1,200 Degrees of Happy

This picture triggers an avalanche (or should I say volcano?) of memories and feelings for me. It was 2012, and I’d just joined a little software startup outside Seattle called Mylo (the ‘i’ in Mylio came later). There were twelve of us, mostly strangers, and we all flew to Hilo, Hawaii, to kick things off.

Our first team-building exercise was to take photos on an active volcano, but first we had to get up there. That meant hiking 2+ hours through a very rainy night. It was raining sideways — really sideways — so that half my body was wet, the other half dry.
Volcano2012

Once we reached the dried lava flow, we put on gloves — not for the heat, but in case we stumbled; dry lava will cut you up like glass (which, actually, is what it is). Then we ran across live lava, making sure we placed each quick step on the dark areas solid enough to support our weight. Stressful!

But by the time we reached the main lava field in the early morning, all pain and worries just vanished. We were like kids in a toy factory. Here was the real thing: 1,200 degrees of melted rock! It was like being on another planet, mixed with a pure joy of flirting with the real Mother Nature.

JP Duplessis, Software Engineer

Who knew?

  1. My previous career was all about comic books — drawing, writing, and collecting them. I also like to paint.
  2. I’m French Canadian, yet not really a hockey fan. Go figure.
  3. I started writing software when punch card computers were still around. Yep, I’m that old.

I like to shoot: Anything that looks like a still frame from a movie. Probably because of my comic book background. I also love a super-fast lens. Anything below f/2.0 is an amazing feat of engineering.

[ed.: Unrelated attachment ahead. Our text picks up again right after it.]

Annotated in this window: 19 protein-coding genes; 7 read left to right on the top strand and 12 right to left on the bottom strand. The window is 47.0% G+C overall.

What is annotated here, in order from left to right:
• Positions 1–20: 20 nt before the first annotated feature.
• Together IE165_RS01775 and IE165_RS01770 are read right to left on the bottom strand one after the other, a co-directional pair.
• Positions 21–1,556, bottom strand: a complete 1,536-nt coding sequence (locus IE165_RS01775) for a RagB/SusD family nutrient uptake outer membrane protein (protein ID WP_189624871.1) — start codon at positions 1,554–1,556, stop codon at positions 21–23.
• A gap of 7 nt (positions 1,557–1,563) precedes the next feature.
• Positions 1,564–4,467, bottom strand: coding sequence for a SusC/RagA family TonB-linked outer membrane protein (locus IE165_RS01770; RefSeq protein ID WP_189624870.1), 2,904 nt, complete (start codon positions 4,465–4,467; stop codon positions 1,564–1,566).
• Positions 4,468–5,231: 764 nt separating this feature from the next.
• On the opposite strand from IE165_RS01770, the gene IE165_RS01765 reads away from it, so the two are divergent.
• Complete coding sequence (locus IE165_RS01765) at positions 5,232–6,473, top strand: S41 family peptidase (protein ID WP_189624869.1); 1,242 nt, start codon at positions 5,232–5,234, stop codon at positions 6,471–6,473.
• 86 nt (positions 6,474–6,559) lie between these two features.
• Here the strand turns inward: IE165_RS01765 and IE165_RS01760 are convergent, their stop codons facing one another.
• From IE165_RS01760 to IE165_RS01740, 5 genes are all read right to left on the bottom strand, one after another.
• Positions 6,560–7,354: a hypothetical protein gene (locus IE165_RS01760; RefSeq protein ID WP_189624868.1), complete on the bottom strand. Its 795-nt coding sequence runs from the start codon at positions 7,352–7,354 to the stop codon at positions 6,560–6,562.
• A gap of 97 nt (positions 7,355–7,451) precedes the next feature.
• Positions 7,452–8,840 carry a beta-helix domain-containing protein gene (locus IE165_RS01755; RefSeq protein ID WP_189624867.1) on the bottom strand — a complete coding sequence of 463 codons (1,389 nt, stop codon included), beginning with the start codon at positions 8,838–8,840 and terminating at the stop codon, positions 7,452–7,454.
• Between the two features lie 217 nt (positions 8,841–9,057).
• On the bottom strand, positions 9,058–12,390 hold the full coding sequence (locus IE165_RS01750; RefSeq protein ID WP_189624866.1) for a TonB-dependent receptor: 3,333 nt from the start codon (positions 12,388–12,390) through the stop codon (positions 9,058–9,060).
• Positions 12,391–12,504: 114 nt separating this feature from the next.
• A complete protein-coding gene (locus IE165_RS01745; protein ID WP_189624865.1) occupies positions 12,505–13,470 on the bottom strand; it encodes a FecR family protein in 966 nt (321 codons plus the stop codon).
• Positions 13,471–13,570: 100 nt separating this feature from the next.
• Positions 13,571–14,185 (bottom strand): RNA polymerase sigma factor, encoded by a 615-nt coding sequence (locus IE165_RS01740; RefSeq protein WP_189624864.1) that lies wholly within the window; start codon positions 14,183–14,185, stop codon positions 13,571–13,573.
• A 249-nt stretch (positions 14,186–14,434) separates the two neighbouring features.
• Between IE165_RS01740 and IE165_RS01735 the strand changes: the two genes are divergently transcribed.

My Mylio setup: 12+ devices and about 70,000 images. One of the devices is a dedicated tablet attached to my TV, so that our photos will run continuous slide shows to background music. It’s always the center of attention at parties.

 


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JP Duplessis
JP is from Quebec, where he started coding at 15, working on borrowed computers until he bought his first: a ZX81-Sinclair. JP dropped out of school to start JPSoft, which he ran for ten years before selling the company and moving to the U.S. to work for Microsoft. 16 years later, he went back into entrepreneur mode at Mylio -- and he's loving it!

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2 Comments

  1. […] JP worked the room, stopping at each table to talk before moving on to the next one. Deon told me that I’d found the last bug he’d fixed before the launch. A product I’d worked on was being released (can you guess what it was?), and I was there to see it! […]

  2. […] via photo sharing. I’ve been tracking Mylio from the start because a good friend of mine, JP Duplessis, is part of the company. So I’ve been using the product from its first Beta up until today – […]

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